25 May 2010

This Date In Rock History: 25 May

On this date in 1926, Miles Dewey Davis 3d was born in Alton, Illinois. He would have been 84 today, had he not gone a-way.

Miles Davis grew up in East St. Louis, Illinois, the son of an affluent dental surgeon. On his thirteenth birthday, he was given a trumpet and music lessons with a local musician. By the age of 15, young Miles had obtained his union card and was performing in and around St. Louis with Eddie Randall's Blue Devils.

Trumpeter Clark Terry, one of Miles' idols, became his mentor and his local reputation grew. The Davises spurned offers for Miles to join several big bands. But when he was 18, the singer Billy Eckstine (another of Miles' personal favorites) came to town with his band, which included Charlie "Yardbird" Parker on alto sax and Dizzy Gillespie on trumpet. After another trumpeter took sick, Miles sat in with the band on a two week stand. It made him decide to move to New York City.

With the promise to his parents that he would extend his formal musical education, Miles attended The Julliard School of Music starting in September 1944. He studied by day and performed at jazz clubs in Harlem and on 52nd Street at night. Seduced by the unique rhythm of be-bop that Bird and Diz introduced him to, Miles put Julliard in the rear-view mirror and concentrated solely on jazz. In his autobiography he notes that "Up at Julliard, I played in the symphony, two notes, with be-bop, every 90 bars, so I said "Let me out of here,' and I left." With that unique musical bedrock, he began to craft his own musical style.

Early gigs saw Miles perform with saxophonists Coleman Hawkins and Eddie "Lockjaw" Davis. By 1945 he was part of a quintet with arguably the most talented and influential jazz saxophonist of all time, Charlie Parker. Jazz historians note recordings of "Koko" and "Now's The Time" with this group as the first be-bop sessions.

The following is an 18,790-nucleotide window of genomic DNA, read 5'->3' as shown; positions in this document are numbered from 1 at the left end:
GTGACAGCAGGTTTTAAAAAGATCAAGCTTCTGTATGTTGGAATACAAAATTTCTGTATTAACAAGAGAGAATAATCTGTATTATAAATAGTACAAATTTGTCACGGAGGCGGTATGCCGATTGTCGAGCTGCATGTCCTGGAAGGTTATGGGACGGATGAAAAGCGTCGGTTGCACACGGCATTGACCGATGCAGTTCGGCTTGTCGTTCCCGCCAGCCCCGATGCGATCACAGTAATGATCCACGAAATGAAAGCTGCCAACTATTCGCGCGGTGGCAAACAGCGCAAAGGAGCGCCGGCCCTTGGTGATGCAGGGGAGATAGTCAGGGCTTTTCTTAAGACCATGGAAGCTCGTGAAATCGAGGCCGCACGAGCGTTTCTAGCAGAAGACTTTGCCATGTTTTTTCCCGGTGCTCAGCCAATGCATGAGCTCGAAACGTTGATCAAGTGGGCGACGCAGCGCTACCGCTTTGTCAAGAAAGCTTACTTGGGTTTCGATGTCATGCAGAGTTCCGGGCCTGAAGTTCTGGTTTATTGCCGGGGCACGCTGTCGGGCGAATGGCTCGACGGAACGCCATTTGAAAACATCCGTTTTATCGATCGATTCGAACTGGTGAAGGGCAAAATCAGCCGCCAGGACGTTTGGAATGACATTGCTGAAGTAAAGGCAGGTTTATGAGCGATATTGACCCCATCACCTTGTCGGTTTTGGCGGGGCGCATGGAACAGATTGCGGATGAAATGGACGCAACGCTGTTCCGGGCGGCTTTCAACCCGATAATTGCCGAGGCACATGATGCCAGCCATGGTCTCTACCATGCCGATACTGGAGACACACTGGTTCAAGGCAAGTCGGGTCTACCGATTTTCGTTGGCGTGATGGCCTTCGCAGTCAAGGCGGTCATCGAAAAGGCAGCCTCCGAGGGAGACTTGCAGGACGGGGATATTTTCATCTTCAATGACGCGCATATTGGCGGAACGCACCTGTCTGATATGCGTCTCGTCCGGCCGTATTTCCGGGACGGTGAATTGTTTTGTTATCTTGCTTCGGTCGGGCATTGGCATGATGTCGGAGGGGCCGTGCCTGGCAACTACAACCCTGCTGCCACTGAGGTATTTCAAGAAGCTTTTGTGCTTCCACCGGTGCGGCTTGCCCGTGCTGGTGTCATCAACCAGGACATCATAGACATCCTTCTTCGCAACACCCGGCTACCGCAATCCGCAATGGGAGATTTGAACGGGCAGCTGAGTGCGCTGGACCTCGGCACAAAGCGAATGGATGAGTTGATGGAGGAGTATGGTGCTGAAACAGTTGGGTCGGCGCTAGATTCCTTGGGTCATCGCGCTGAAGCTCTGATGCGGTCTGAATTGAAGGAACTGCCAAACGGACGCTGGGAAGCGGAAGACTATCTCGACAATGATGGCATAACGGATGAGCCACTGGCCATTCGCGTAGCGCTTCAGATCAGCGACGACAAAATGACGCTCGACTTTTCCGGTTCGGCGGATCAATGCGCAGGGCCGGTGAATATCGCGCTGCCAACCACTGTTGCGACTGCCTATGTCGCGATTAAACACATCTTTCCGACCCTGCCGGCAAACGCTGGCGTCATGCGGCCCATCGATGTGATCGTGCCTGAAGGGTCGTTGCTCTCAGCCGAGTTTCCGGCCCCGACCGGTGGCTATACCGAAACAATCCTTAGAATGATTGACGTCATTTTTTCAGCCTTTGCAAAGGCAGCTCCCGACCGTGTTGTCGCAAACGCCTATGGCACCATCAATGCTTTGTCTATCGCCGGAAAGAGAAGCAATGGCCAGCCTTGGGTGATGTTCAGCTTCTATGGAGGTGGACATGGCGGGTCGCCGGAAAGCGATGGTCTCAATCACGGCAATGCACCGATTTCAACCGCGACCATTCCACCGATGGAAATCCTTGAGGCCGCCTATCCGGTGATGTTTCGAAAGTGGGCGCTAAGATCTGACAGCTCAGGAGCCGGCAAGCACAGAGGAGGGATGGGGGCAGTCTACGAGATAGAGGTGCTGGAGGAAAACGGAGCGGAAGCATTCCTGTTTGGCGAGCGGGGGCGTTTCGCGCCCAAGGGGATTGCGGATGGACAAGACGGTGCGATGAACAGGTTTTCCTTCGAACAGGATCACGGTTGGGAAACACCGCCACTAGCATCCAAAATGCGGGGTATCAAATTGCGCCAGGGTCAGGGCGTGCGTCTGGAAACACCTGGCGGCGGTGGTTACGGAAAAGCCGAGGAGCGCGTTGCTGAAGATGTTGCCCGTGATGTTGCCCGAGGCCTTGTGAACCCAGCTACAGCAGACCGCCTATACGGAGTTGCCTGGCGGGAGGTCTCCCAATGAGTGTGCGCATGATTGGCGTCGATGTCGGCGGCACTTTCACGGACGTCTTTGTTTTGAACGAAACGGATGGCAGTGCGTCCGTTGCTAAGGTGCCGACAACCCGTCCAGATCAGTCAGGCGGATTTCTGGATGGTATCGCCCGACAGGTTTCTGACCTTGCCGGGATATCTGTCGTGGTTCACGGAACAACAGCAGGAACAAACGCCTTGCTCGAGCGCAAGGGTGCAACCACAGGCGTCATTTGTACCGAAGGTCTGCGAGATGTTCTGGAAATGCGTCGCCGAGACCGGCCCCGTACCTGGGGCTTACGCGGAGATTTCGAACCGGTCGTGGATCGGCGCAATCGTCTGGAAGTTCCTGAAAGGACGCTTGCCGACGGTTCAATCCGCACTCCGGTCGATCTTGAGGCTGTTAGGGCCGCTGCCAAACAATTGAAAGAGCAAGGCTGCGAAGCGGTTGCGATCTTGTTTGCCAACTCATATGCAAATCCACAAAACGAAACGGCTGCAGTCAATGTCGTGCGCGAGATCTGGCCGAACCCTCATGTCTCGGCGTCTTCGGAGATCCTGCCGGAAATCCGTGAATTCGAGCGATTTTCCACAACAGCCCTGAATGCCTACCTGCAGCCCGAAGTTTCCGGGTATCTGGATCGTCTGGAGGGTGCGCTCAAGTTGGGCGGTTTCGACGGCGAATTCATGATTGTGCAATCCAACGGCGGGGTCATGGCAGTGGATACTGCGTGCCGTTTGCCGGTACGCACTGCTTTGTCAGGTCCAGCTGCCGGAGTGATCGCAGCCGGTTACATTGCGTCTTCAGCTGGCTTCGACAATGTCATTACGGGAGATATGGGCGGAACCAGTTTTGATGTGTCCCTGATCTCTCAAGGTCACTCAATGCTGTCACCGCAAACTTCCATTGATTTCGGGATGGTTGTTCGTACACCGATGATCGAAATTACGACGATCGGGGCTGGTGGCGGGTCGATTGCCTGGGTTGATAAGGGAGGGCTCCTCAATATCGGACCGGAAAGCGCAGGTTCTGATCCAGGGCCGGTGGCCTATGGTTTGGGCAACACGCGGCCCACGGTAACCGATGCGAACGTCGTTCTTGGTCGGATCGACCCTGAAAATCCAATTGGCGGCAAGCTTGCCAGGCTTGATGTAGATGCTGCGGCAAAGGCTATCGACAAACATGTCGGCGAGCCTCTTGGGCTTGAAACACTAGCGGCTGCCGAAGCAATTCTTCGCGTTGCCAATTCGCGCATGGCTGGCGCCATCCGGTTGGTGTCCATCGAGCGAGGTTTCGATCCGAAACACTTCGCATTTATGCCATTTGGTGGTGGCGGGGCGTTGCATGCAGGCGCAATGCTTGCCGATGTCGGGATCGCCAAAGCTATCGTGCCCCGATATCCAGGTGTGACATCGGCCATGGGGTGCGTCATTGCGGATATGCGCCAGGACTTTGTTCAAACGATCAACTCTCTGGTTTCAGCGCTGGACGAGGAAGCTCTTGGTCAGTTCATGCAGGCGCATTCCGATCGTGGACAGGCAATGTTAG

By the late '40s, Miles was striking out on his own, with a quintet that sometimes included Bird. But the sound was evolving, as it would throughout Miles' entire career. This phase is now identified as "cool jazz" because of the elaborate orchestrations he forged with arrangers Gil Evans and Gerry Mulligan. The movement was particularly influential on the West Coast.

The early 1950s saw Miles swallowed up by heroin use and his work in the first half of the decade is spotty. But he beat the addiction and once again was at the vanguard of the latest jazz variation: "hard bop." In 1954, he recorded with the giants Sonny Rollins (sax), Horace Silver (piano) and Thelonious Monk (piano). Miles triumphant return to the public arena is still considered his appearance at the Newport Jazz Festival in 1955 with his first seminal quintet in tow: Red Garland on piano, John Coltrane on tenor sax, Paul Chambers on bass and Philly Joe Jones on drums. This group would go on to record six albums in two years; supposedly the ferocity of the work was in part due to fulfilling a contract with Prestige Records, in order to sign with recording giant Columbia. These albums would bring Miles his first general notice of the music public at large.

In 1957, Miles had an operation on his vocal cords. As recounted in his life story, two days after the surgery he got into an argument and began shouting at someone "who tried to convince to go into a deal that I didn't want." The damage left him the now famous low tone, gravelly voice for the rest of his life.

Adding Julian "Cannonball" Adderly to the quintet in the late 1950s, Miles introduced a more sparse, stripped down style to the harmonies. The albums produced in this era, particularly Milestones and Kind of Blue (with Bill Evans replacing Garland on piano), are widely considered masterpieces, and have served as a literal introduction to jazz to millions of listeners. A great start if you've never heard Miles is "So What":

Electrified sound was the next stop on Miles' musical journey. In A Silent Way and Bitches Brew continue to be touchstones for not only the jazz set (the advent of "fusion") but the rock and roll community as well (fueling the impetus of what was to be known as "funk"). And once again, Miles introduced the music world to phenomenal musicians, who would go on to have significant careers in their own right: saxophonist Wayne Shorter, guitarist John McLaughlin, drummer Tony Williams, bassist Ron Carter and keyboardists Joe Zawinul and Herbie Hancock.

Miles' later years in music were marred by various physical maladies and probably fans and critics with overexpectations. He died in 1991. Almost 20 years later, Miles Davis is securely atop popular music's Mount Olympus.

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